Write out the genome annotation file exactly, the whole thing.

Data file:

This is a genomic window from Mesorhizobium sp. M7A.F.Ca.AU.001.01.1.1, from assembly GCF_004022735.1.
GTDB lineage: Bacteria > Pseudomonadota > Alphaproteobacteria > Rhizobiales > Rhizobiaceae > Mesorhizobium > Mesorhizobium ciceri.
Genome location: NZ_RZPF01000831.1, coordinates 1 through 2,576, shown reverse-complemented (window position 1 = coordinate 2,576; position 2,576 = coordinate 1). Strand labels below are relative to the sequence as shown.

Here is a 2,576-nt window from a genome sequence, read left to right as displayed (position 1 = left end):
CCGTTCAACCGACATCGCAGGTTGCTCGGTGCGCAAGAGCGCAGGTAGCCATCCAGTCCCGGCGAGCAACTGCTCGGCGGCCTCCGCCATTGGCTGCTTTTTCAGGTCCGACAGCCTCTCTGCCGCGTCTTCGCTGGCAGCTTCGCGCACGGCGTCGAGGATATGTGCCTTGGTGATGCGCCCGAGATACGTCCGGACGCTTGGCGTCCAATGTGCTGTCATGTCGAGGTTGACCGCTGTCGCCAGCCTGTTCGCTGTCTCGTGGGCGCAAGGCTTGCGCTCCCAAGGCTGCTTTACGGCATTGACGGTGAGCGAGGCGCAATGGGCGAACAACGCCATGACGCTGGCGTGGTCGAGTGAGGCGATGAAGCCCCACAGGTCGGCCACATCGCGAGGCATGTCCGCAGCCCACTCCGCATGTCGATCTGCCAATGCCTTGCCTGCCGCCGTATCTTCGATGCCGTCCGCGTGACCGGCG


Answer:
This is a genomic window from Mesorhizobium sp. M7A.F.Ca.AU.001.01.1.1, from assembly GCF_004022735.1.
GTDB lineage: Bacteria > Pseudomonadota > Alphaproteobacteria > Rhizobiales > Rhizobiaceae > Mesorhizobium > Mesorhizobium ciceri.
Genome location: NZ_RZPF01000831.1, coordinates 1 through 2,576, shown reverse-complemented (window position 1 = coordinate 2,576; position 2,576 = coordinate 1). Strand labels below are relative to the sequence as shown.

Here is a 2,576-nt window from a genome sequence, read left to right as displayed (position 1 = left end):
CCGTTCAACCGACATCGCAGGTTGCTCGGTGCGCAAGAGCGCAGGTAGCCATCCAGTCCCGGCGAGCAACTGCTCGGCGGCCTCCGCCATTGGCTGCTTTTTCAGGTCCGACAGCCTCTCTGCCGCGTCTTCGCTGGCAGCTTCGCGCACGGCGTCGAGGATATGTGCCTTGGTGATGCGCCCGAGATACGTCCGGACGCTTGGCGTCCAATGTGCTGTCATGTCGAGGTTGACCGCTGTCGCCAGCCTGTTCGCTGTCTCGTGGGCGCAAGGCTTGCGCTCCCAAGGCTGCTTTACGGCATTGACGGTGAGCGAGGCGCAATGGGCGAACAACGCCATGACGCTGGCGTGGTCGAGTGAGGCGATGAAGCCCCACAGGTCGGCCACATCGCGAGGCATGTCCGCAGCCCACTCCGCATGTCGATCTGCCAATGCCTTGCCTGCCGCCGTATCTTCGATGCCGTCCGCGTGACCGGCG